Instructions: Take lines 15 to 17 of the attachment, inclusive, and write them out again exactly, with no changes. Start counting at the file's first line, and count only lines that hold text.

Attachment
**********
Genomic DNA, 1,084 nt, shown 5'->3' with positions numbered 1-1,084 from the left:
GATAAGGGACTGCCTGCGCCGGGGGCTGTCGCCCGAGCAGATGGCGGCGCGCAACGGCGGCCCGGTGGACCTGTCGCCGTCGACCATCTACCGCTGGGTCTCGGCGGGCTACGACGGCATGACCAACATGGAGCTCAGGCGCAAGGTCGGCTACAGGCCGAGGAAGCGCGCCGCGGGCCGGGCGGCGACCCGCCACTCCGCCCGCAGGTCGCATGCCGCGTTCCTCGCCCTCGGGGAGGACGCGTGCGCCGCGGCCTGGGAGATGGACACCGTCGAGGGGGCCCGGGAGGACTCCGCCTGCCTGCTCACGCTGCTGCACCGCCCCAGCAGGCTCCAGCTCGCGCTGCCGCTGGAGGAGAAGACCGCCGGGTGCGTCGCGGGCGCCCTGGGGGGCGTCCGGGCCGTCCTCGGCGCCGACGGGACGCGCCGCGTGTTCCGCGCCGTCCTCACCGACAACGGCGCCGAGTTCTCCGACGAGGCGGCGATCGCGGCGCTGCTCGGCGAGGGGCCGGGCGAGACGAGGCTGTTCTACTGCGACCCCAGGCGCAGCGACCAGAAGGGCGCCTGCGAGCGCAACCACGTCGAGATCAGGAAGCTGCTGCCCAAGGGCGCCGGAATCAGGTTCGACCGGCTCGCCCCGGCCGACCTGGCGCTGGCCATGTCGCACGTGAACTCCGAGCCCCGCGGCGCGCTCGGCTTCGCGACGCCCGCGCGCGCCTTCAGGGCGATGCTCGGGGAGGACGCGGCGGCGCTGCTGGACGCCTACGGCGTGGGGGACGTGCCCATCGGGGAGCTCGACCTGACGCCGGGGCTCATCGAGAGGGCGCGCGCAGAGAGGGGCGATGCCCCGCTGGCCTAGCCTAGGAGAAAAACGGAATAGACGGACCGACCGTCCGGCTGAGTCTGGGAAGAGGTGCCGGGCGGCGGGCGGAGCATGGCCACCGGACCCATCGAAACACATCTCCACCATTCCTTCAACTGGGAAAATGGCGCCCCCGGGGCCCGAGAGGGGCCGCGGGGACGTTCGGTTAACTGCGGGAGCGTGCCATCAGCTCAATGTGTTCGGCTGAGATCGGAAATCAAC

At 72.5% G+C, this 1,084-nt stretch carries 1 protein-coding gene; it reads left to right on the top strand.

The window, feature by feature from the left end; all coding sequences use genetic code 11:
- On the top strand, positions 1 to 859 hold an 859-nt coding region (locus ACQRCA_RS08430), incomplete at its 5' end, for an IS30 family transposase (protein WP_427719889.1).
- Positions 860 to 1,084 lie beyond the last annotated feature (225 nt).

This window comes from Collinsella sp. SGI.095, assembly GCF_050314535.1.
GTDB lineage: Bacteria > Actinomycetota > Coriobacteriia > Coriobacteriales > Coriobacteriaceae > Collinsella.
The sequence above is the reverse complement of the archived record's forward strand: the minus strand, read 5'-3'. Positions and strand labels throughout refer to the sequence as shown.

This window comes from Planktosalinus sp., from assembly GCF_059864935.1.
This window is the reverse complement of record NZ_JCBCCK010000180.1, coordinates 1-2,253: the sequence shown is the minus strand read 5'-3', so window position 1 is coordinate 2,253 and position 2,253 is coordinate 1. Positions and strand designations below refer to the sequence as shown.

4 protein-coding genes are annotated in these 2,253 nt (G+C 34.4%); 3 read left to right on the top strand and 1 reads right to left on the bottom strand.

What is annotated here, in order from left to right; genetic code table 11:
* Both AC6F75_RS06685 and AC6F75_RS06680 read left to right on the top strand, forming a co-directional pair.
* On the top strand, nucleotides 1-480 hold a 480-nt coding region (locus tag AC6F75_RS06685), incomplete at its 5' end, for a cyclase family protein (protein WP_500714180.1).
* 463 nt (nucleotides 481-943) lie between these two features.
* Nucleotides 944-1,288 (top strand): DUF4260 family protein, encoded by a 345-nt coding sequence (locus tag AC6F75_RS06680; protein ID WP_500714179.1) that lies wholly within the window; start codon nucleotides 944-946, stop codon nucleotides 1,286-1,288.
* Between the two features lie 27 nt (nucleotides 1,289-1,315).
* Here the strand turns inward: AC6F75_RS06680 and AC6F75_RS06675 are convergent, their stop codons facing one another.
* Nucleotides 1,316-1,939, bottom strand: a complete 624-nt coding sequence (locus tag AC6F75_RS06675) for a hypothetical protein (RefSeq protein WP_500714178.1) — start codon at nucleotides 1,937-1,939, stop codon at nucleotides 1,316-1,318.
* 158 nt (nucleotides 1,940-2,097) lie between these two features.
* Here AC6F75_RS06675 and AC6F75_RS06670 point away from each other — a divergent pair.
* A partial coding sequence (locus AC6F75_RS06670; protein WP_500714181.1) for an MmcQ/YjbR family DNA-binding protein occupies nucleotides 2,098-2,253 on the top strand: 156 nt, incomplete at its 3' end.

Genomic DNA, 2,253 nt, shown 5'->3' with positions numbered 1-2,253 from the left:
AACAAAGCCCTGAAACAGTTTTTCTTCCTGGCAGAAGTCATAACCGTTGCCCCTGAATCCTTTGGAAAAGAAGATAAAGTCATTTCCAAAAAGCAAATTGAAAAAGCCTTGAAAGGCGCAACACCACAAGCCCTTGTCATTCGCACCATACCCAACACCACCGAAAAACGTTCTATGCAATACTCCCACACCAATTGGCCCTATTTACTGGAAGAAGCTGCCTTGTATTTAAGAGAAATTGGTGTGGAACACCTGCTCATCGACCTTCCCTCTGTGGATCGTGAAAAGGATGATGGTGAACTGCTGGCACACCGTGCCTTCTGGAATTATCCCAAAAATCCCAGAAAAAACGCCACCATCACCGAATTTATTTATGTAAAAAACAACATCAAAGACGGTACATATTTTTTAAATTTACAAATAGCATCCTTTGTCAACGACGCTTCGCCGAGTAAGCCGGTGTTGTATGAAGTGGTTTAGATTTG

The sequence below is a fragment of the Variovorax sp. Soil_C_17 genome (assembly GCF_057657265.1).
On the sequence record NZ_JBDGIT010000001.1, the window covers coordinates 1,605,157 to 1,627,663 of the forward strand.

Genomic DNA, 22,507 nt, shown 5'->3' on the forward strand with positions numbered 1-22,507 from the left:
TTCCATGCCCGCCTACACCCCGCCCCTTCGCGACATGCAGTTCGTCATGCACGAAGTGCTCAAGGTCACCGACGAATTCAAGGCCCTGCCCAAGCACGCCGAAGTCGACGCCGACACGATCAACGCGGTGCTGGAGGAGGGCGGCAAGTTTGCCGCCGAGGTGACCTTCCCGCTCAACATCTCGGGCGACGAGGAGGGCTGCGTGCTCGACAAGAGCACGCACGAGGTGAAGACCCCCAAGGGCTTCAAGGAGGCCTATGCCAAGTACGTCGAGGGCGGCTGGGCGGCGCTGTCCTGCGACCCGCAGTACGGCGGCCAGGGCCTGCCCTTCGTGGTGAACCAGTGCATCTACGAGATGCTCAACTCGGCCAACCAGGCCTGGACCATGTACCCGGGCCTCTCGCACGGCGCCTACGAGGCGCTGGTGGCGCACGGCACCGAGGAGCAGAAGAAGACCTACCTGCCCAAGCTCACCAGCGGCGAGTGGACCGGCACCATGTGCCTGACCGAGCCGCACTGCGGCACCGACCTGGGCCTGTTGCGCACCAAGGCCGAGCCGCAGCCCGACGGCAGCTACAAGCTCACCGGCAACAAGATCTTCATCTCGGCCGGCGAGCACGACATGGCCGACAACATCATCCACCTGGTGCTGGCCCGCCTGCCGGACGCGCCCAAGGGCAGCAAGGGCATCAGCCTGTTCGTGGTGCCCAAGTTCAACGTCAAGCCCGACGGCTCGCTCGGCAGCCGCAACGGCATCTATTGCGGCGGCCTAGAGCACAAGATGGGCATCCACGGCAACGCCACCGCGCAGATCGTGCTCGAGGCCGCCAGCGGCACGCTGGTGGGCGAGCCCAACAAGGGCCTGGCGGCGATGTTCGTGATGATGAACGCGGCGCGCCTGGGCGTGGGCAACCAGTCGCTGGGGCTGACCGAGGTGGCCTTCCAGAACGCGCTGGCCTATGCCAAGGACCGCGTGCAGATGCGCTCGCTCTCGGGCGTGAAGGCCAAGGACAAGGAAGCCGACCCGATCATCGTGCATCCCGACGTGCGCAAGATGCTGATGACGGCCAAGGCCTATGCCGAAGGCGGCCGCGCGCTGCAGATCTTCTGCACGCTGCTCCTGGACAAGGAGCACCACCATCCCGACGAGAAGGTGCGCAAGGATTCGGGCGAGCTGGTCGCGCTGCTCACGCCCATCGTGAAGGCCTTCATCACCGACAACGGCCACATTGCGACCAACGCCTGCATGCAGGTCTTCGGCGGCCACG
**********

* On the top strand, nucleotides 1-480 hold a 480-nt coding region (locus tag AC6F75_RS06685), incomplete at its 5' end, for a cyclase family protein (protein WP_500714180.1).
* 463 nt (nucleotides 481-943) lie between these two features.
* Nucleotides 944-1,288 (top strand): DUF4260 family protein, encoded by a 345-nt coding sequence (locus tag AC6F75_RS06680; protein ID WP_500714179.1) that lies wholly within the window; start codon nucleotides 944-946, stop codon nucleotides 1,286-1,288.